16 February 2010

Chicken And Potatoes

Ever since we started buying a huge amount of beef at once, chicken has become an infrequent luxury in these parts. The mere thought of a roast chicken, sizzling in the oven, filling the house with that ineffable scent - oh, it makes me weak at the knees. And hungry.

The other day, after an outing to see eagles - live eagles, a bald eagle and a golden eagle, but in a tent, not on the wing - we decided we needed to stop by and get a (dead) chicken born and raised in our NYC suburban county. I don't think that there's any connection between seeing the eagles flapping around (and that golden eagle was BIG) and wanting to eat poultry for dinner, but there you have it.

Later that day, I went upstairs to take a nap. About five minutes after I fell asleep, my husband started bellowing from the kitchen that he needed me. I stumbled downstairs, without my glasses, and found him waving the chicken around by its neck. Which was attached to its head. And its feet were dangling around down at the other end. It was quite a sight, and a distinct reminder that this was no Frank Perdue bird, no sir. Unfortunately, it turned out to be kind of a tough bird, the kind that probably would have been better off braised, not roasted. Its carcass became a lovely stock, enriched by the afore-mentioned feet.

Alongside the chicken, we had potatoes, (twice) cooked my new favorite way. Take some medium sized potatoes with thin skins. Wash them, but don't peel them. Pile them in a bowl, cover them with plastic wrap, and microwave them until you can stick a fork in them. (Or boil them, though this is one of the few things I countenance using the microwave for. That and making tea in the ingenious teapot.) Drain the potatoes and, working on a cutting board, gently smash them with the flat side of a big knife. You want to squish them down to about 1/2" thick. And the reason you left the skins on is because it helps hold them together. Smear some olive oil on a sheet pan, and carefully transfer the potatoes over. Drizzle olive oil on the top sides, and sprinkle with a little kosher salt. Bake them for about 20 minutes at 400°F - flipping them once if you're so inclined. They come out like the love child of potato pancakes, mashed potatoes, hash browns and baked potatoes - crispy and molten and earthy and wonderful. They needed nothing on them, though the child dipped hers in ketchup because she dips everything in ketchup.

19 comments:

Imperatrix said...

As a chicken owner, I say: I hope you scrubbed those feet REALLY WELL before putting them in your stock pot.

Just sayin'.

Harriet said...

The potatoes sound delicious, but I think I would probably freak out a little if my chicken came with head and feet.

Amanda said...

Proud of the leftover chicken soup I just had made with broth from a leftover roasted chicken. No feet, but still tasty.

Kelly said...

The potatoes are reminiscent of a Jacques Pepin recipe I got via an episode of Rachael Ray (weird, I know). You were supposed to braise the potatoes in stock and butter and once the liquid absorbed, squish the potatoes and let them fry. It never quite worked for me.

Your method sounds infinitely easier.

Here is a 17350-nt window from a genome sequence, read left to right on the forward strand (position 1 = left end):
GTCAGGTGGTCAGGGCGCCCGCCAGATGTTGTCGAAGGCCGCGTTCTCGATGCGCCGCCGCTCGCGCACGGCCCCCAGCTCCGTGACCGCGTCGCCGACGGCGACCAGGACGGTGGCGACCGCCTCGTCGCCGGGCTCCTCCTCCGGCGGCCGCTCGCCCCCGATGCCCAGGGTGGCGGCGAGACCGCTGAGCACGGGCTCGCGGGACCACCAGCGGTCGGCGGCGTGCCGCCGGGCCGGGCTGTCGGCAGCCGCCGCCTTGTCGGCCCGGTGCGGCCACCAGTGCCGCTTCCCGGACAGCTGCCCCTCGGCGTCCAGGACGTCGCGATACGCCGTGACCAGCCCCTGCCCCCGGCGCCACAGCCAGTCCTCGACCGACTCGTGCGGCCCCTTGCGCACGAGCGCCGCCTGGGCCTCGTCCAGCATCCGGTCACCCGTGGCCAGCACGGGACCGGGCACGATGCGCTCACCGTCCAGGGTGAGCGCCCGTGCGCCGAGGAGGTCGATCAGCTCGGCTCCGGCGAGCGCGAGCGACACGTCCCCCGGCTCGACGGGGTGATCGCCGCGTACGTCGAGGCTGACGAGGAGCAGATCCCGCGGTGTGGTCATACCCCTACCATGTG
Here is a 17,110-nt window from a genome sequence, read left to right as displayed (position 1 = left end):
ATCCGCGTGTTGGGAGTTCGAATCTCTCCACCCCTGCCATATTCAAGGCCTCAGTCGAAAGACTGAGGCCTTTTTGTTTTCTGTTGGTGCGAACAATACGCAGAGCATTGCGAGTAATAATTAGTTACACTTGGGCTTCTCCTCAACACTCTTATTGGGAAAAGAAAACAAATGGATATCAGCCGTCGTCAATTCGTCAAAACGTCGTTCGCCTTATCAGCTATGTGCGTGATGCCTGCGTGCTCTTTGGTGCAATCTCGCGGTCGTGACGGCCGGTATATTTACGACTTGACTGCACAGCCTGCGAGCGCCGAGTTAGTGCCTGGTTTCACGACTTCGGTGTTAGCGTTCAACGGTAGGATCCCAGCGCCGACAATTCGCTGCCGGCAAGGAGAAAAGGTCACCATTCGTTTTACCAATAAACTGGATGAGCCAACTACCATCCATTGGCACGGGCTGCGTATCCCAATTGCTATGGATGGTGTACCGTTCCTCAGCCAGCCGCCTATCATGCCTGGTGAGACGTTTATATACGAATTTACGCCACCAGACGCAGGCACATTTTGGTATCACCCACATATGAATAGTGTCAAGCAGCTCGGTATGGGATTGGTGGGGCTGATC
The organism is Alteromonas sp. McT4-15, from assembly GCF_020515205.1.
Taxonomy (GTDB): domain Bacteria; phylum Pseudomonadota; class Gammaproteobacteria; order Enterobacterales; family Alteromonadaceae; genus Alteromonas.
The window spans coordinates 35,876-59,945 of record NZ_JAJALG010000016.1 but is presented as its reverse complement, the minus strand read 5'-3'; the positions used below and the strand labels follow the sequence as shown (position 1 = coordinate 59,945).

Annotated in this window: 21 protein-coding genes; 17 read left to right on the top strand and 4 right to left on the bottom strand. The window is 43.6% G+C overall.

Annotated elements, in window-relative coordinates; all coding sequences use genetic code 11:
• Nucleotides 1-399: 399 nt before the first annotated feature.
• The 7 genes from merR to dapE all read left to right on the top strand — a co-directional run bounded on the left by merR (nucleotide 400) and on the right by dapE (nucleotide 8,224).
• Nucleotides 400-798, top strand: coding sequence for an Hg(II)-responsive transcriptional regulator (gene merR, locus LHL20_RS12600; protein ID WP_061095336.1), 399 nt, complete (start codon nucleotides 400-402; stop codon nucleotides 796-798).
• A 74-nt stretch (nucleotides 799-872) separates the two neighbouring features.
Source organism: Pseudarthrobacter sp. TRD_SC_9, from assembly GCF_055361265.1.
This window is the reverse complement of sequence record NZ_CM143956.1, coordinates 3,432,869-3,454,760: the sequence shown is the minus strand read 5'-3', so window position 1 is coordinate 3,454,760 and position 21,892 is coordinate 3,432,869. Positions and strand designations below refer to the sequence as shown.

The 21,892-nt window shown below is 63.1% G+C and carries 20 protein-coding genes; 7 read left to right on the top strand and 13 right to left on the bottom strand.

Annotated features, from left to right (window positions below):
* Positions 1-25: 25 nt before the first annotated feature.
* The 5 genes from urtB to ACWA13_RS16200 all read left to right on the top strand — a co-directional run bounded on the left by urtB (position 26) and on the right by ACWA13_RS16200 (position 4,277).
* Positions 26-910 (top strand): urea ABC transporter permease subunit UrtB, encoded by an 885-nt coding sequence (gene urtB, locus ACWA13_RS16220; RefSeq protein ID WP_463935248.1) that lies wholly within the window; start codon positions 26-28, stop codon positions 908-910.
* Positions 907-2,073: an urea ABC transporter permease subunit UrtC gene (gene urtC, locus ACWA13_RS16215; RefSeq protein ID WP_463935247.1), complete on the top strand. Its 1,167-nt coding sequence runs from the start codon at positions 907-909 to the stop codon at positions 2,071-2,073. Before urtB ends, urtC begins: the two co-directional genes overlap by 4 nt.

de said...

I'm full from dinner and still I would eat one of those potatoes if one happened by. I'll have to give that a try - tonight I was baking potato & onion slices (something I'd usually grill in foil) and they were not done along with the rest of the meal. I HATE that.

Bibliomama said...

Hmm...I often do the potatoes in the microwave just that way, but the extra step (and the 'love child' part) has captured my interest. Also made foot-less stock this week. I've been craving sweet potatoes lately. With some sort of curry. Damn you, now I'm hungry!

kathy a. said...

how come we have to see the dead chicken with all its parts, and we do NOT get to see the lovely potatoes?

nonlineargirl said...

My brother-in-law (the cook) made us the best roasted chicken EVER. Just thinking about it makes me drool a little. Luckily for us it didn't come to us with a head, but it did spend 36 hours in our fridge "resting" with salt and herbs.

jen said...

dude, with chicken feet like those you would so rock the jungle.

Elisa @ Globetrotting in Heels said...

Shut up, you are making me hungry.

I LOVE roasted chicken! But I probably would have changed my mind about making it, had it come with feet and head still attached. Yikes.

the mama bird diaries said...

Chicken have feet? Shit. That's crazy.

FreshHell said...

I am trying to get that dead chicken image out of my brain.

Wanted to thank you for the lovely valentine's day card. It was the only one I rec'd which made it extra special. :)

Janet said...

oh I LOVE potatoes that way!!! And I have that teapot too :-) I use it for my Aveda The!

Julia said...

You mean you didn't even do an Amelia Bedelia and dress the chicken before roasting?

Somewhere around here I have a pic of a turkey, headless but clothed. It's what happens when you leave the kitchen for a bit and have too many kids around...

kathy a. said...

i think julia wins the dead bird contest....

Marilynne said...

I simply must try your potato recipe tonight. They sound so good.

mayberry said...

Oh, that is my kind of recipe. (The potato one, not the one where you have to behead a chicken.)

The Library Lady said...

There's a Tomie DePaola book about a boy who takes a friend to visit his Nonna entitled "Watch Out for the Chicken Feet In Your Soup".

Am going to try the potato recipe--planning to cook a roast tomorrow and that would go well. My girls have a Russian/Polish side as well as the Filipino one and are partial to potatoes. My younger one likes the ones I roast w/garlic,onions and rosemary--come to think of it perhaps I may try adding some garlic to this!

Cold Spaghetti said...

Seriously YUM potatoes.